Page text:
AlJazeera, Years of war and political instability have disrupted Lebanon's ambitions to tap into its energy sector. Bidding for the right to develop oil and gas fields buried offshore is due to start later this year amid hopes the discoveries will help transform the country's economy. Lebanon, which has the highest debt as a share of annual economic output among Arab states, regularly suffers from power outages.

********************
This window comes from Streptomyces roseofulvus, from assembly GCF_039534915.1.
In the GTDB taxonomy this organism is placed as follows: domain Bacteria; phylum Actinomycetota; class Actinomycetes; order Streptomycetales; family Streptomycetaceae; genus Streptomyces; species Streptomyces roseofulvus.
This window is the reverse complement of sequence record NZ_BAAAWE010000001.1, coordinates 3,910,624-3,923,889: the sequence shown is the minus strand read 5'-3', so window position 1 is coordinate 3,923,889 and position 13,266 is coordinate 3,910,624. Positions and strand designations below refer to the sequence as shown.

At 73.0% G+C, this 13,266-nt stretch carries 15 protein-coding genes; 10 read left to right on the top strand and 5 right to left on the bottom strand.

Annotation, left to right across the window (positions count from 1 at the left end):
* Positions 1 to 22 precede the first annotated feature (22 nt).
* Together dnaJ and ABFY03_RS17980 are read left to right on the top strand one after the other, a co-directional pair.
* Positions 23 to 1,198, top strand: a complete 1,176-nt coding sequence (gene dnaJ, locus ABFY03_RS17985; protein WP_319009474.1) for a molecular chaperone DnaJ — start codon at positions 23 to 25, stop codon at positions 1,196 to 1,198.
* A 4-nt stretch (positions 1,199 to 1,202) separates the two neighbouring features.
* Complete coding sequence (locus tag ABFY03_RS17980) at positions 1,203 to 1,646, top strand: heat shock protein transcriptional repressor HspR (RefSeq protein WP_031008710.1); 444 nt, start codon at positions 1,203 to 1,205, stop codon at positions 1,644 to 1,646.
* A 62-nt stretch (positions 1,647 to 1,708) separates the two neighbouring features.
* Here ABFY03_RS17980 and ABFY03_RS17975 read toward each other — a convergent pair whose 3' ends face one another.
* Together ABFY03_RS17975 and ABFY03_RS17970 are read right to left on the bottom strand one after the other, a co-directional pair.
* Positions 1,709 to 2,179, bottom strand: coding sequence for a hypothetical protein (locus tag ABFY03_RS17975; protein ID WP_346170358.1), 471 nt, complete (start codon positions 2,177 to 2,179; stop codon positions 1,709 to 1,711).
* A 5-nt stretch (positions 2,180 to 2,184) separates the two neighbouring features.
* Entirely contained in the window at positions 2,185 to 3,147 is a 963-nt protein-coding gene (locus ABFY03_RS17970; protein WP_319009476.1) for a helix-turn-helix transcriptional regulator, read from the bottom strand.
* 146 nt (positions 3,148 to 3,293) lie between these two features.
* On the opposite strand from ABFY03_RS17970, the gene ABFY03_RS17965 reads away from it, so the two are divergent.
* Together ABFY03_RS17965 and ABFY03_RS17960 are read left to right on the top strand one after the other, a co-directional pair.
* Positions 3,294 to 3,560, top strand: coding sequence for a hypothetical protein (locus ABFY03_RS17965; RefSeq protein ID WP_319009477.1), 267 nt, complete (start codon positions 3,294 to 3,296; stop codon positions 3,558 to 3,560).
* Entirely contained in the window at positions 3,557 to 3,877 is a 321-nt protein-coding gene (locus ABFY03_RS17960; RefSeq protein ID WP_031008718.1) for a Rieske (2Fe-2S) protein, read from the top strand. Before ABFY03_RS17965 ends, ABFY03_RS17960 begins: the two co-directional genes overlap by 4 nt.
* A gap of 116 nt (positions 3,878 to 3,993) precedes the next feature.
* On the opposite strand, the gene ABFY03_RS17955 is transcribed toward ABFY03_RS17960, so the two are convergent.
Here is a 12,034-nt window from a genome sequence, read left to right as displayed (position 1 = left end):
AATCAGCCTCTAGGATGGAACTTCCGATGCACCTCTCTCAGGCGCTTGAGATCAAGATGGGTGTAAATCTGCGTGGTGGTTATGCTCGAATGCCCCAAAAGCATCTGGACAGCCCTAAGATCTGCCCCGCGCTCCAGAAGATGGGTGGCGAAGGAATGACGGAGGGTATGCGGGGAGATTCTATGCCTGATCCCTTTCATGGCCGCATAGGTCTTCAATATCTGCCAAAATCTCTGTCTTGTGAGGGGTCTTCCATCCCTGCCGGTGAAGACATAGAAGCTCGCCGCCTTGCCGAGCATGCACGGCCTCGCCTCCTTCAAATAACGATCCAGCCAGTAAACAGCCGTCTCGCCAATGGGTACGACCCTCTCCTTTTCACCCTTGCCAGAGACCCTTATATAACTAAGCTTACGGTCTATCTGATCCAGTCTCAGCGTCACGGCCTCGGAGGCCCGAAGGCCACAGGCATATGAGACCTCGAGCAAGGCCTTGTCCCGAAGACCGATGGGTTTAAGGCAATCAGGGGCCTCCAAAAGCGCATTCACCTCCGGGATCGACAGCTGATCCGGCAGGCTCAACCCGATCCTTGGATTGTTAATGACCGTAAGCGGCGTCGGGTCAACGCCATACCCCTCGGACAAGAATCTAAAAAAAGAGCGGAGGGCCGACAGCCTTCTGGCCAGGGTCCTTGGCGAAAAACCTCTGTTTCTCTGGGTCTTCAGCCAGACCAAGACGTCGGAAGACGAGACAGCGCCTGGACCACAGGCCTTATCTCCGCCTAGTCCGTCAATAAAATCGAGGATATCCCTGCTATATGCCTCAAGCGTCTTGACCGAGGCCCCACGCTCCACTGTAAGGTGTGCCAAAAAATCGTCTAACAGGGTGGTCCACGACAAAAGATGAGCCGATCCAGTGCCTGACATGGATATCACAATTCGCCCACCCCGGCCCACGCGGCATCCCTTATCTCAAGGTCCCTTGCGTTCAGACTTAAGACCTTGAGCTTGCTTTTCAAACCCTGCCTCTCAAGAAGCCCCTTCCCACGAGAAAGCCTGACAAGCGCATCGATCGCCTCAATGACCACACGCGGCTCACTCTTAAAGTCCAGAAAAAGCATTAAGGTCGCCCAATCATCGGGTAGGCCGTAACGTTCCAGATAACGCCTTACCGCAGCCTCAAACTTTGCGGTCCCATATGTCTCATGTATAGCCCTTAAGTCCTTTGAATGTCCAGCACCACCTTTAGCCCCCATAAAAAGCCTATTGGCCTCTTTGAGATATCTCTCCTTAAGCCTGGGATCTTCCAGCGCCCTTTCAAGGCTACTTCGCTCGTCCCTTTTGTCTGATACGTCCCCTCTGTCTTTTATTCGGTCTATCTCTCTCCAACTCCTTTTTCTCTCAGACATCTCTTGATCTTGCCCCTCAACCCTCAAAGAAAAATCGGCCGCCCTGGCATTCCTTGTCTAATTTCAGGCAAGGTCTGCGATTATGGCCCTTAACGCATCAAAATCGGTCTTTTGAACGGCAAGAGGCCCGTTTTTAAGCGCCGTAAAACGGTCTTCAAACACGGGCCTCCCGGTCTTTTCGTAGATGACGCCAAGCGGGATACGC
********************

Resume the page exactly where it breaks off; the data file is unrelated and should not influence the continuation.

Oil companies will have to invest millions of dollars in exploration and drilling, but transporting the gas to consumers could prove tricky due to maritime border disputes and political uncertainty in the region. Neighbouring countries, including Egypt, Israel and Cyprus, have already started production and some fear Lebanon may never catch up. Imtiaz Tyab reports from Tripoli, in northern Lebanon, about the challenges ahead. "Once we start drilling, we'll know how much reserves we have, but we should be very prudent and not talk about numbers and figures," said Laury Haytayan, senior MENA officer with the London-based Natural Resource Governance Institute. "If we want to export, we need to find the right buyers - gas needs buyers before we even starting production. This will be the greatest challenge," Haytayan added. "The safest and wisest option for Lebanon is to use the gas to meet its domestic needs."